Last night I sat in an Umbrian farmhouse and ate bruschetta, the fresh baked bread toasted on the wood burning stove, brushed with farm grown garlic, lightly sprinkled with salt and generously doused in our just pressed olive oil, mmmmmmm……..
However before getting to taste the oil a slow love filled process had occupied many hours. The afternoon started off with my car loaded with crates of olives picked from the trees at Bellaugello Gay Guest House following Martin’s Apetto, that delightfully eccentric three wheeler that symbolises rural life here in Umbria, slowly, real slowly as it trundled up and down hill on the way to Gubbio on the way to the Frantoio. It is surprising just how much more of the countryside I noticed as we drove the 15km to Gubbio at an average 35km an hour. It was to be a foretaste of what was to be a slow food, slow process, slow slow afternoon, but one that I would not have missed for the world.
The frantoio that Martin uses nestles on the hillside above the medieval city of Gubbio, the access road is tiny, I certainly would not have found it on my own, the mill is small but very popular, like a real good restaurant or shop only those ‘in the know’ are aware of its existence, and best kept that way, it was busy. From the names on the crates of olives waiting to be processed it seems it is the crême de la crême of frantoios.
but then the wait began, the process at this frantoio is very labour intensive and like all the best things in life it takes time.. lots of it!
It is crucial that every persons’ olives are processed in individual batches, (one has no idea of the quality or farming conditions of other olives, and how else do you end up with your own oil?) so before yours are milled you wait whilst the previous olives move to the next stage of the process.
The next stage in the process comes when the archimedes screw leading to the grind stones is opened and the olives tumble into the grind wheels. The stones are huge pieces of granite, stunning, simple and very effective
The stones rotate at a constant fast speed slowly grinding the whole olives to a mushy pink paste, in all a good 3/4 of an hour. Once pulverised they move to the next stage of the process, a holding tank where they are kept moving ready to be spread onto the press mats.
This frantoio works on the old system, cold press, traditional, the best. Some concessions have been made to technology, the heaviest work is now aided by smart squeaky clean mechanical technology, but always under the watchful eye of experienced men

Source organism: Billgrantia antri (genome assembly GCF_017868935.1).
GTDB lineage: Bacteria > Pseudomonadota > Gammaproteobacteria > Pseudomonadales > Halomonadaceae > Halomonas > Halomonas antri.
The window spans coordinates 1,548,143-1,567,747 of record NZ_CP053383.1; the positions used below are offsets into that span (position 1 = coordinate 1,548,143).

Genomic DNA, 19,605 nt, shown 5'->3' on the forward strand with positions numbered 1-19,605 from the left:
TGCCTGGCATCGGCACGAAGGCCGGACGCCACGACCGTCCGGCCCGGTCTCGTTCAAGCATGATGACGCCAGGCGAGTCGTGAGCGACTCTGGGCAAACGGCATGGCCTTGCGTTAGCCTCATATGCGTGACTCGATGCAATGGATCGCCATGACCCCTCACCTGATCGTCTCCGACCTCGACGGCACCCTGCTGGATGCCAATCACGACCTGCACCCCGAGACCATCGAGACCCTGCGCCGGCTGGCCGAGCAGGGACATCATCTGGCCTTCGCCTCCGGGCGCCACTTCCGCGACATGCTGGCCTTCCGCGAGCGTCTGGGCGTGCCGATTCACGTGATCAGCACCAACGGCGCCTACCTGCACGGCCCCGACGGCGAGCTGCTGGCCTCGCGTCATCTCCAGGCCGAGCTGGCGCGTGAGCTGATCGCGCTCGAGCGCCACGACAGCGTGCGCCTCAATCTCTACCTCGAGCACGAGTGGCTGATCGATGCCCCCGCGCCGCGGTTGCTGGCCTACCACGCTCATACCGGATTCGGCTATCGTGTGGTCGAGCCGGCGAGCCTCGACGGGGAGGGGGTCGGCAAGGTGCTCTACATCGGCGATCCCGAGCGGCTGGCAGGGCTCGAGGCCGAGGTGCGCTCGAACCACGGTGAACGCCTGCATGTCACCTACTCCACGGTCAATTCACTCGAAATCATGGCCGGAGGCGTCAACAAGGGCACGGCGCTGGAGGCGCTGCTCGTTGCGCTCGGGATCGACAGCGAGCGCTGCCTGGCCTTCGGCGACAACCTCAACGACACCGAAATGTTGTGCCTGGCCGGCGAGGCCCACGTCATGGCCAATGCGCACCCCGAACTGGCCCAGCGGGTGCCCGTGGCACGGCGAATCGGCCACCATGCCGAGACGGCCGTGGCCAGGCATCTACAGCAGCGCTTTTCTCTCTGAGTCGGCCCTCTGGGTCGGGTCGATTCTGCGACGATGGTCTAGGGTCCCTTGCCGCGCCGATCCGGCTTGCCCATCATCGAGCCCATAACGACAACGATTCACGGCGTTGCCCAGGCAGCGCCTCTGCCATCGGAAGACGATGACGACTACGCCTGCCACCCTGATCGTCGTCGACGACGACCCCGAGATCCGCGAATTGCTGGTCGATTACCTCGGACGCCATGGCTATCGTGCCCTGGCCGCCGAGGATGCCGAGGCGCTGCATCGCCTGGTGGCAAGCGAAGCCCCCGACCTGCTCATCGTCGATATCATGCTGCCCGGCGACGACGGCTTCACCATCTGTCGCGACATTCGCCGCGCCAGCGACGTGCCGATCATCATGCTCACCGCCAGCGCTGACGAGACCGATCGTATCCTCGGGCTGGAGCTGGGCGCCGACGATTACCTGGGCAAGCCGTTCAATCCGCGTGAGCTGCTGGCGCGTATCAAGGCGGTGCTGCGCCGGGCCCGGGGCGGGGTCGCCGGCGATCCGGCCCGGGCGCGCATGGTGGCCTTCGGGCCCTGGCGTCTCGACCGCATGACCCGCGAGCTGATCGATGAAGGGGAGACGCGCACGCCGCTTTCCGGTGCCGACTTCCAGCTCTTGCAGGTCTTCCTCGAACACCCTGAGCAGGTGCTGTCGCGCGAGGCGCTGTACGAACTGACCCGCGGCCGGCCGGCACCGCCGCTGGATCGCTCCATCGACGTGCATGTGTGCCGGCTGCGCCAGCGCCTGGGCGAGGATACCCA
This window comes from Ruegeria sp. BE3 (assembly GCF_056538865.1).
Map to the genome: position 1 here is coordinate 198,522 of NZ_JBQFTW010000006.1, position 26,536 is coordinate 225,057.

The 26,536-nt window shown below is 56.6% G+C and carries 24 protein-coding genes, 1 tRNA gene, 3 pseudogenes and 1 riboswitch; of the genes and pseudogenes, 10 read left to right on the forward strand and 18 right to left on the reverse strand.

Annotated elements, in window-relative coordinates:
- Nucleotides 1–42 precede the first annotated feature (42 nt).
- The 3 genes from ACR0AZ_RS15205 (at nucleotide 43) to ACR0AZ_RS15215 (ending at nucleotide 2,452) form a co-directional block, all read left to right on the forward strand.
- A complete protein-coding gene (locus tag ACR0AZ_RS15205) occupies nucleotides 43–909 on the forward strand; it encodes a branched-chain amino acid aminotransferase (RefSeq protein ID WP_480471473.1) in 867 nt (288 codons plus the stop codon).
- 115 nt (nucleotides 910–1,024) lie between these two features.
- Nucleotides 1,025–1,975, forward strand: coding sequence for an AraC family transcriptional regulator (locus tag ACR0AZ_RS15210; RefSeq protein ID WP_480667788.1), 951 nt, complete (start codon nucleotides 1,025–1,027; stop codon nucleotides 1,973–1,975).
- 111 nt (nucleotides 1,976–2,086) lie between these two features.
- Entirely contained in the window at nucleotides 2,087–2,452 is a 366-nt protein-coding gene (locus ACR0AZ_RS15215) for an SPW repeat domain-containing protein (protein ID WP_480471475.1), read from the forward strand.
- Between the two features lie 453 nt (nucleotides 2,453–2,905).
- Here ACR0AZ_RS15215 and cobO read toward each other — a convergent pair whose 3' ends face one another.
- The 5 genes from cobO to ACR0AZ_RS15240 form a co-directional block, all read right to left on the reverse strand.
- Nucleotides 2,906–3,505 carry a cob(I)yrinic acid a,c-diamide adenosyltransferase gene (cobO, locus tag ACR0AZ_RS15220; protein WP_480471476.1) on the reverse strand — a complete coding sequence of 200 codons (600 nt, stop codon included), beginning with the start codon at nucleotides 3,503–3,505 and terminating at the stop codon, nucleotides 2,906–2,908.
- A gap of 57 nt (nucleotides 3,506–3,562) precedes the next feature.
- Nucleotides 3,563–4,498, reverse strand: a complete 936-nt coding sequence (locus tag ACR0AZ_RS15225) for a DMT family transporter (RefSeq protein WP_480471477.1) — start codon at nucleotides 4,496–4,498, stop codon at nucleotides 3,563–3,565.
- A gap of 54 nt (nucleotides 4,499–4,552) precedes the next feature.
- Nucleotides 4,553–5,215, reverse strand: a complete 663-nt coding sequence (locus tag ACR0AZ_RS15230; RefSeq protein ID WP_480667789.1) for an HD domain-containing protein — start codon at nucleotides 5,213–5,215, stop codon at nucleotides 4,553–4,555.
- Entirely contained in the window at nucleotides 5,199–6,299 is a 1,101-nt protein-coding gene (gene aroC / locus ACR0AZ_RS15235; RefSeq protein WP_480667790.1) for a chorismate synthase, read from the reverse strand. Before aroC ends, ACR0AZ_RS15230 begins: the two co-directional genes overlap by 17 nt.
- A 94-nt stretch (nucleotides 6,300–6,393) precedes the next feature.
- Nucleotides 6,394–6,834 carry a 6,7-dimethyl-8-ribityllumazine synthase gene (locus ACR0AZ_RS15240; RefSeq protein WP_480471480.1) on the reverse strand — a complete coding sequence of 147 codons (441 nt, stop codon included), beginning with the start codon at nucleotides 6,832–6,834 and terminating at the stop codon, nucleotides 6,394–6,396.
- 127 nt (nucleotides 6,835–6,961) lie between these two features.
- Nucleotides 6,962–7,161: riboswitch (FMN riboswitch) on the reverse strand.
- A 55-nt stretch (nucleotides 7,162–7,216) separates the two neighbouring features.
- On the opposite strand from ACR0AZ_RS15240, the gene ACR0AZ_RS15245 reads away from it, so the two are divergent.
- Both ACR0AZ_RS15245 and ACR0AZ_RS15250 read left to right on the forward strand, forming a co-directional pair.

Mats are built up paste, mat, paste, mat, paste, mat, to the height of about 2c meters and placed by the technology onto large spikes with collecting tray underneath before being wheeled, oil already beginning to drip, to the large hydraulic presses where the extraction process really begins
and to press well takes time! the olives stay in the press for almost two hours, minimal pressure at first only gravity means no heating, so the best oil, it is only at the very end of the press that the force is ramped up
From the press pipes carry the oil and water which is present in the fruit to a further tank to await the final process of separating the oil from the other liquids in the centrifuge
And now oil, our oil, virgin, cold pressed, Valdichiascio oil. This year the “resa” or yield was good we achieved 19.2%. So into the tins, back into the car and Ape and off to the nearest bar for a glass of celebratory prosecco before heading back to Valdichiascio for the aforementioned bruschetta…
The oil is DIVINE deep green, fragrant, spicy, fresh, strong and intense, it may have taken almost seven hours for the process from fruit to oil and hours of climbing up the trees picking, stretching to reach that one last olive on the uppermost branch just out or almost just out of reach but not to be left, but every minute was worthwhile and fascinating, and of course we will use the oil in our kitchen, once again be serving bruschetta, and have a few bottles available for guests to purchase.